In our "Dear Katie" series, Miami City Ballet soloist Kathryn Morgan answers your pressing dance questions. Have something you want to ask Katie? Email email@example.com for a chance to be featured!
I've reached a point where it's clear that my body isn't designed for ballet. Realizing that broke my heart, because dancing with a classical ballet company was always my dream. Some of my teachers have said that I should audition for contemporary groups, but I feel like that would be weird—I've barely studied contemporary dance, and I don't love it. Should I quit dance? Or should I go down a path I'm not 100 percent passionate about?
Tackling an exercise regimen with focus and dedication can really pay off in your dance career, and there's a definite thrill associated with seeing your technique, strength, and stamina improve. But what happens when your drive morphs into something that's driving you? That's what exercise addiction feels like: a sense that you have to do more. "Exercise addiction controls you," says Diane Israel, a psychotherapist who specializes in body image and is an adjunct professor at Naropa University. Israel is also an exercise addiction survivor and a former world-class runner and triathlete. "It has a different quality than exercise that's joyful, and that you know is good for you," she says.
We always love dance-infused music videos, but the vid for Ryan Blyth's new hit "Raise A Glass" is on a whole different level. Why? Because it stars none other than Amanda LaCount, the dance maverick who's challenging preconceptions on and off the dance floor with her beautiful curves and her message of #breakingthestereotype. Not only does Amanda deliver a fabulously high-energy performance, but she also appears to have choreographed the number (is there anything this dancing dynamo can't do?).
Amanda LaCount (photo by Rich Clark Photography, courtesy LaCount)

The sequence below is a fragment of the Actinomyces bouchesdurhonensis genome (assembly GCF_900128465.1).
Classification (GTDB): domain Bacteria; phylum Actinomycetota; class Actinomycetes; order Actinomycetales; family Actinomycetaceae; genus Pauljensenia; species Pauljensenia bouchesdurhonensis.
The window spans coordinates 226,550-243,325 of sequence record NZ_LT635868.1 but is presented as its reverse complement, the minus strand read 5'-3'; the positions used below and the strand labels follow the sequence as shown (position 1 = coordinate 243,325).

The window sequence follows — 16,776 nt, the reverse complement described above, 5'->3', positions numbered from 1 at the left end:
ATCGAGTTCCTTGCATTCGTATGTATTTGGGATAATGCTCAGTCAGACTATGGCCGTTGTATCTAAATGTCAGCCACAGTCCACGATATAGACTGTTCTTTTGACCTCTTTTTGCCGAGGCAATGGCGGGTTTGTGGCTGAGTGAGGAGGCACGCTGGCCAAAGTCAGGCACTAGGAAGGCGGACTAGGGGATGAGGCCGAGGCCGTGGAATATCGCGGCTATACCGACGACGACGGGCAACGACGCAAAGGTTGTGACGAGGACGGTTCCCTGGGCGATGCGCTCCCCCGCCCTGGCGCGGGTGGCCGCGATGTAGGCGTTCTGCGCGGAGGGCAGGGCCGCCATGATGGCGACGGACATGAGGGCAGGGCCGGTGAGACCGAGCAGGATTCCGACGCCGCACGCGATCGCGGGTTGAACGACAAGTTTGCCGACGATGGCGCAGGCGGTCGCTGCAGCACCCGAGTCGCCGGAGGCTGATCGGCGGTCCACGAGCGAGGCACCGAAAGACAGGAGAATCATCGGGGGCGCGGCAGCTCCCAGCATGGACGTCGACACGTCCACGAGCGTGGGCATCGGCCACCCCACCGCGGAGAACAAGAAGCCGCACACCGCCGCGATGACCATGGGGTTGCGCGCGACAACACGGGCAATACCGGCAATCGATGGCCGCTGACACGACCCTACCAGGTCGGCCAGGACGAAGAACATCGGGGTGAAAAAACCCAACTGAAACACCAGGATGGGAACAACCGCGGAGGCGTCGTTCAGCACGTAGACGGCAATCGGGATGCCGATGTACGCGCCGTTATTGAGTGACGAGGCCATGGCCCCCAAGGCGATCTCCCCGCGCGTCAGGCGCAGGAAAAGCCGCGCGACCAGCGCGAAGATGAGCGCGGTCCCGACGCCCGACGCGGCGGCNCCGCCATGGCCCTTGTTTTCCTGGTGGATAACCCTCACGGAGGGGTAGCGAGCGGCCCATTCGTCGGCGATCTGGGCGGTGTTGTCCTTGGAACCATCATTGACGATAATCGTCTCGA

From dancing in music videos (including Katy Perry's "Swish Swish") to performing on reality TV shows (including "Dancing with the Stars" and "The Voice"), 17-year-old Amanda LaCount is already conquering the commercial dance scene. If you've ever seen her dance, you understand why: She's a hard-hitting phenom with major stage presence. But in an industry where not having the "right" look can jeopardize your career, Amanda's also blazed her own path by accepting her beautiful curvy body the way it is.
Amanda's never let body-shamers discourage her from going after her dreams. She hopes that by breaking the "dancers are skinny" stereotype, she'll give others the courage to highlight their own unique features rather than hiding them or changing them to fit repressive industry standards. She's even started a campaign, #breakingthestereotype, to inspire artists of all shapes, colors, and sizes to dance for themselves.
We caught up with this dancing maverick to get her advice on cultivating body confidence in a world that's obsessed with the "perfect" body.
Instagram star Kylie Shea has built a following of nearly 170,000 with her playful workout videos, which combine traditional fitness activities, like jumping rope or running on the treadmill, with pointe shoes and sassy choreography. Shea's effortless cool-girl-next-door vibe and solid ballet technique make her vids totally irresistible.
Now Shea's using her platform to address the body image issues that tend to plague dancers. In a poignant video, she sheds her clothes and tugs at her skin. The caption explains her relationship with her body and the pressure she feels to maintain a certain aesthetic as a dancer.